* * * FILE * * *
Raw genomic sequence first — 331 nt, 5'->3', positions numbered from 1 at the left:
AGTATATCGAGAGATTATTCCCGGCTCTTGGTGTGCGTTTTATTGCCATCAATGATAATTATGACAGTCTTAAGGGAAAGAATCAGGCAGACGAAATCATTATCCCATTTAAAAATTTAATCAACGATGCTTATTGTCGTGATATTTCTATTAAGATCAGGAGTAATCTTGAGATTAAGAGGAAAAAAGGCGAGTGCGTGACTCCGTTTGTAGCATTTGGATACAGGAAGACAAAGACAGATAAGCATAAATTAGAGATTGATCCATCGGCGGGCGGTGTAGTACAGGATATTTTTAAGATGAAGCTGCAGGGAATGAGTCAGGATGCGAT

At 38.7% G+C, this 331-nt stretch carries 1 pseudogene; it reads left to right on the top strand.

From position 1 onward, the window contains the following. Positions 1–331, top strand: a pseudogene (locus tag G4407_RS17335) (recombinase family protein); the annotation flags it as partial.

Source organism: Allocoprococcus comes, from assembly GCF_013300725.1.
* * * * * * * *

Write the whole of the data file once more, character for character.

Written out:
Raw genomic sequence first — 331 nt, 5'->3', positions numbered from 1 at the left:
AGTATATCGAGAGATTATTCCCGGCTCTTGGTGTGCGTTTTATTGCCATCAATGATAATTATGACAGTCTTAAGGGAAAGAATCAGGCAGACGAAATCATTATCCCATTTAAAAATTTAATCAACGATGCTTATTGTCGTGATATTTCTATTAAGATCAGGAGTAATCTTGAGATTAAGAGGAAAAAAGGCGAGTGCGTGACTCCGTTTGTAGCATTTGGATACAGGAAGACAAAGACAGATAAGCATAAATTAGAGATTGATCCATCGGCGGGCGGTGTAGTACAGGATATTTTTAAGATGAAGCTGCAGGGAATGAGTCAGGATGCGAT

At 38.7% G+C, this 331-nt stretch carries 1 pseudogene; it reads left to right on the top strand.

From position 1 onward, the window contains the following. Positions 1–331, top strand: a pseudogene (locus tag G4407_RS17335) (recombinase family protein); the annotation flags it as partial.

Source organism: Allocoprococcus comes, from assembly GCF_013300725.1.